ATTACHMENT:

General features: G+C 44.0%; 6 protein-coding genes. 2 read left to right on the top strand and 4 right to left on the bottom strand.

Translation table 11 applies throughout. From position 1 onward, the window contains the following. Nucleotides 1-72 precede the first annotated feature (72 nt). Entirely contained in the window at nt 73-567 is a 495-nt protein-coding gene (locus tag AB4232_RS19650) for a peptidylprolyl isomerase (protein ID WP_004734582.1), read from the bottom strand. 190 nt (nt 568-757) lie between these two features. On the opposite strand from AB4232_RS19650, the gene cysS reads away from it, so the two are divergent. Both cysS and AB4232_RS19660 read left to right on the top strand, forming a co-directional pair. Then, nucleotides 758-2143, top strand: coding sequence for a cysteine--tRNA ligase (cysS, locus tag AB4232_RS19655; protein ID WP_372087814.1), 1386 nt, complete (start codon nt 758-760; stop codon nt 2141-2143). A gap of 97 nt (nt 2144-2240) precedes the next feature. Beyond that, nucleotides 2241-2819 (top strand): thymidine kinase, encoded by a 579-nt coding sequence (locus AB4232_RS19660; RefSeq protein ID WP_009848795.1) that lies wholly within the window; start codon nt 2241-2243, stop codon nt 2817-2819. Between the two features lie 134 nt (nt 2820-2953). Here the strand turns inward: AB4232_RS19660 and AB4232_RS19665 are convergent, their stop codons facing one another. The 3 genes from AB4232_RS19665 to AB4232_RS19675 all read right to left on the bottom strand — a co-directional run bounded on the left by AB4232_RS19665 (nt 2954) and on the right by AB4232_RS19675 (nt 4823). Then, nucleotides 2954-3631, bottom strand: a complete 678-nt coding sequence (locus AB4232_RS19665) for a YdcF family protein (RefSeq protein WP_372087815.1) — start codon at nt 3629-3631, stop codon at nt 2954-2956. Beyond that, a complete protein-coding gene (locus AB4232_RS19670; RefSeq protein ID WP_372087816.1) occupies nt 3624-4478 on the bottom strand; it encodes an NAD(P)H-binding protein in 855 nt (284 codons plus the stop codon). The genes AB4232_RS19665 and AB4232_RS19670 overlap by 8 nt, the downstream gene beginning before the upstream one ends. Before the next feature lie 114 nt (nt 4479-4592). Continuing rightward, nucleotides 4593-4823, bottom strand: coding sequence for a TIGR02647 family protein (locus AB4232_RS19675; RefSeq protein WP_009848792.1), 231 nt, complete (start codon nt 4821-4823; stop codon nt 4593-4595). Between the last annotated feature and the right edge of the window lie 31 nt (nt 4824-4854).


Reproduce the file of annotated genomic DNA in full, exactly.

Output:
General features: G+C 44.0%; 6 protein-coding genes. 2 read left to right on the top strand and 4 right to left on the bottom strand.

Translation table 11 applies throughout. From position 1 onward, the window contains the following. Nucleotides 1-72 precede the first annotated feature (72 nt). Entirely contained in the window at nt 73-567 is a 495-nt protein-coding gene (locus tag AB4232_RS19650) for a peptidylprolyl isomerase (protein ID WP_004734582.1), read from the bottom strand. 190 nt (nt 568-757) lie between these two features. On the opposite strand from AB4232_RS19650, the gene cysS reads away from it, so the two are divergent. Both cysS and AB4232_RS19660 read left to right on the top strand, forming a co-directional pair. Then, nucleotides 758-2143, top strand: coding sequence for a cysteine--tRNA ligase (cysS, locus tag AB4232_RS19655; protein ID WP_372087814.1), 1386 nt, complete (start codon nt 758-760; stop codon nt 2141-2143). A gap of 97 nt (nt 2144-2240) precedes the next feature. Beyond that, nucleotides 2241-2819 (top strand): thymidine kinase, encoded by a 579-nt coding sequence (locus AB4232_RS19660; RefSeq protein ID WP_009848795.1) that lies wholly within the window; start codon nt 2241-2243, stop codon nt 2817-2819. Between the two features lie 134 nt (nt 2820-2953). Here the strand turns inward: AB4232_RS19660 and AB4232_RS19665 are convergent, their stop codons facing one another. The 3 genes from AB4232_RS19665 to AB4232_RS19675 all read right to left on the bottom strand — a co-directional run bounded on the left by AB4232_RS19665 (nt 2954) and on the right by AB4232_RS19675 (nt 4823). Then, nucleotides 2954-3631, bottom strand: a complete 678-nt coding sequence (locus AB4232_RS19665) for a YdcF family protein (RefSeq protein WP_372087815.1) — start codon at nt 3629-3631, stop codon at nt 2954-2956. Beyond that, a complete protein-coding gene (locus AB4232_RS19670; RefSeq protein ID WP_372087816.1) occupies nt 3624-4478 on the bottom strand; it encodes an NAD(P)H-binding protein in 855 nt (284 codons plus the stop codon). The genes AB4232_RS19665 and AB4232_RS19670 overlap by 8 nt, the downstream gene beginning before the upstream one ends. Before the next feature lie 114 nt (nt 4479-4592). Continuing rightward, nucleotides 4593-4823, bottom strand: coding sequence for a TIGR02647 family protein (locus AB4232_RS19675; RefSeq protein WP_009848792.1), 231 nt, complete (start codon nt 4821-4823; stop codon nt 4593-4595). Between the last annotated feature and the right edge of the window lie 31 nt (nt 4824-4854).